In April 2010, Ecuador's National Assembly passed the Citizen Participation Law — an excellent compendium for anyone interested in participatory democracy. The law defined mechanisms for direct democracy through which Ecuadorians are participating in government decision-making and controlling public affairs. These mechanisms, many of which were already functioning in some parts of the country, constitute, in the law's own words, "a progressive setting of new spaces that make the direct exercise of citizen power possible."
At all levels, this legislation defined processes through which people could reform the Constitution, change laws and by-laws, organize referendums and binding popular consultations, remove an elected official and free access to public information. At the national level, the law established a set of councils through which civil society could participate in decision-making processes. At the local level, it created citizen assemblies (which can manage public funds), local planning councils, participatory budgeting, public hearings, open town hall sessions, an "empty chair" in the town council (filled by civil society representatives), citizen oversight over public management, popular observatories and local consultation councils.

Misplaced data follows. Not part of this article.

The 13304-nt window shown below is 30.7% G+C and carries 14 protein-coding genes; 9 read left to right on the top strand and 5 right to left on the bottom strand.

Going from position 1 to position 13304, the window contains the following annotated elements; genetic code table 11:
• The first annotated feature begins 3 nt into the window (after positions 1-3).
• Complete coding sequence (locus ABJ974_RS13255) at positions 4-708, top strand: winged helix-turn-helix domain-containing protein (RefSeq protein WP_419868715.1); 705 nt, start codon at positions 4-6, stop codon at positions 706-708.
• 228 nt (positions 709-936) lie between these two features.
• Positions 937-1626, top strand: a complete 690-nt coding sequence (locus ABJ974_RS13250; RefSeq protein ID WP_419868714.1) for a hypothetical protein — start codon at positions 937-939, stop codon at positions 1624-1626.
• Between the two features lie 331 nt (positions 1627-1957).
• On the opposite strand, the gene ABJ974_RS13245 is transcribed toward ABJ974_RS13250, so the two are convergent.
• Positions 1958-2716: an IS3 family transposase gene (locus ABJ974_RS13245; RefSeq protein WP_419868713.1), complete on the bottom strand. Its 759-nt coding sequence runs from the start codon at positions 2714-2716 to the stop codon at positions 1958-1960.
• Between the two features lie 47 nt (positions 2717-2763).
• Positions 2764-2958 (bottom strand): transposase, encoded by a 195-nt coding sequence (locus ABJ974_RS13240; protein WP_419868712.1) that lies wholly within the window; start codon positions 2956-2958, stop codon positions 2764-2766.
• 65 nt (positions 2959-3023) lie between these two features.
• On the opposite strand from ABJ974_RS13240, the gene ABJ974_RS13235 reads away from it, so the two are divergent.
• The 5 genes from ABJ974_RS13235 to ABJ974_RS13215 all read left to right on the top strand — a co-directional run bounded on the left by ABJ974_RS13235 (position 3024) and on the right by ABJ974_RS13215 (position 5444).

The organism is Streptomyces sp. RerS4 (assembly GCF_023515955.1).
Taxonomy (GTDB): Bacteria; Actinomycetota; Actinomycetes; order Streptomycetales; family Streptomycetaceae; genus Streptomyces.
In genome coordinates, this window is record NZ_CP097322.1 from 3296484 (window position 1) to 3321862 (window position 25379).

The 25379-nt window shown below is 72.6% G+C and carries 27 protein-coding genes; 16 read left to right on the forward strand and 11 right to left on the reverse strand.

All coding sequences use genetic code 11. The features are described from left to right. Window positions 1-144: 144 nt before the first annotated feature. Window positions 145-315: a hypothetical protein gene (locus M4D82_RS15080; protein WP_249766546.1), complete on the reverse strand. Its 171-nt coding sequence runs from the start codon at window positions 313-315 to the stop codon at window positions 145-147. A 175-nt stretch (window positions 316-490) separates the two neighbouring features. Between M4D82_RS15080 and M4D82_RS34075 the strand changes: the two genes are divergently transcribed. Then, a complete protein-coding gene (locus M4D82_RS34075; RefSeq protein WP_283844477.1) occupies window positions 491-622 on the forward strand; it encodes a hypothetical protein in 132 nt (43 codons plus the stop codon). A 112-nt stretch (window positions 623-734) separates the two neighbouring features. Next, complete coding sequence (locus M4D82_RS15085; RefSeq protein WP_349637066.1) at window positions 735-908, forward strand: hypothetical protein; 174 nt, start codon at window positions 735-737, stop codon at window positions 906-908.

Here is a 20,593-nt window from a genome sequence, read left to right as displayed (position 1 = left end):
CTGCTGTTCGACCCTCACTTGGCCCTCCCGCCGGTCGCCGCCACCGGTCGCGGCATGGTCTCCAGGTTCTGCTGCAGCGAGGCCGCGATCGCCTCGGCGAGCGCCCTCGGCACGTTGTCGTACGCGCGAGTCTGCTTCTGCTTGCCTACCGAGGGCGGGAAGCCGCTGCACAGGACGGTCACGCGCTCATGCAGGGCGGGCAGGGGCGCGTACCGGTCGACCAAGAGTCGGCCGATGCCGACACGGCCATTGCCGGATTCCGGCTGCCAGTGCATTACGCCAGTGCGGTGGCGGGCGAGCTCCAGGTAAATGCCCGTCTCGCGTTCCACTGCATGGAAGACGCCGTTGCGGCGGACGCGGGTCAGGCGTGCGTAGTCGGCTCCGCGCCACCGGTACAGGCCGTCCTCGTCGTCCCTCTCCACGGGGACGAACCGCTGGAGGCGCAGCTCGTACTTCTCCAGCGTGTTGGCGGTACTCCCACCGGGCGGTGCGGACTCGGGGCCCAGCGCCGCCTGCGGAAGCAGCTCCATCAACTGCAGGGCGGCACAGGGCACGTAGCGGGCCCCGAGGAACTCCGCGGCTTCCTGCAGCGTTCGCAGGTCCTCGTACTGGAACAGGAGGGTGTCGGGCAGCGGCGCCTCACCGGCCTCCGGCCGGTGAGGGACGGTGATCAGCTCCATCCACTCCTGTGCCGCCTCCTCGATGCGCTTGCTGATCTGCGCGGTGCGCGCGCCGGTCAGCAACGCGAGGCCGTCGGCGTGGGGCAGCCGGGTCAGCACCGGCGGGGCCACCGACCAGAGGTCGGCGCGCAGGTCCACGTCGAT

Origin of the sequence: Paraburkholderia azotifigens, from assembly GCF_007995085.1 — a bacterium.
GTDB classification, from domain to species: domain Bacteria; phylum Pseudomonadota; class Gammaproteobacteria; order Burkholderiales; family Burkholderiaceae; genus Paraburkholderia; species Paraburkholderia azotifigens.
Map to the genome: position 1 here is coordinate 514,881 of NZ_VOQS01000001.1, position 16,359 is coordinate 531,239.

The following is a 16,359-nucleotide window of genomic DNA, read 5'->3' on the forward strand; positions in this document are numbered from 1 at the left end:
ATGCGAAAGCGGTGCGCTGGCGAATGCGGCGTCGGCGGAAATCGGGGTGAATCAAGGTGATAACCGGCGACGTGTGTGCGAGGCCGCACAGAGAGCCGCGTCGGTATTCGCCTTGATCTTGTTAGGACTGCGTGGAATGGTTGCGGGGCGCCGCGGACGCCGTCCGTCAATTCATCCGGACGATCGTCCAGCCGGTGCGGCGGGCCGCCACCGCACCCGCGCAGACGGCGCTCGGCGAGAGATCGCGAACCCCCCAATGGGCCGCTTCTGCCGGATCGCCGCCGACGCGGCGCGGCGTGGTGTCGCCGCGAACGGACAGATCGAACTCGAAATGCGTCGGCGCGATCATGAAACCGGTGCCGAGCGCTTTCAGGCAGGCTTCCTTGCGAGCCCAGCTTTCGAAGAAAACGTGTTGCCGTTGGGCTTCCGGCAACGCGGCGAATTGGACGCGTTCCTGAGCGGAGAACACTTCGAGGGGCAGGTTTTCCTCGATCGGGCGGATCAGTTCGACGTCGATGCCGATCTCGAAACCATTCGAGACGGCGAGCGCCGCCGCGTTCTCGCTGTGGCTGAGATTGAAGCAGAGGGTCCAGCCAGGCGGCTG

A year and a half later, most ministries and local governments have started adopting such mechanisms. The speed and effectiveness of implementation has depended much on the political will of officials. The main challenge that civil society movements and organizations are facing is the tendency that government officials have to co-opt these mechanisms. Indeed, the national government kept some powers that can prevent organizations from exercising their rights to participate in public affairs.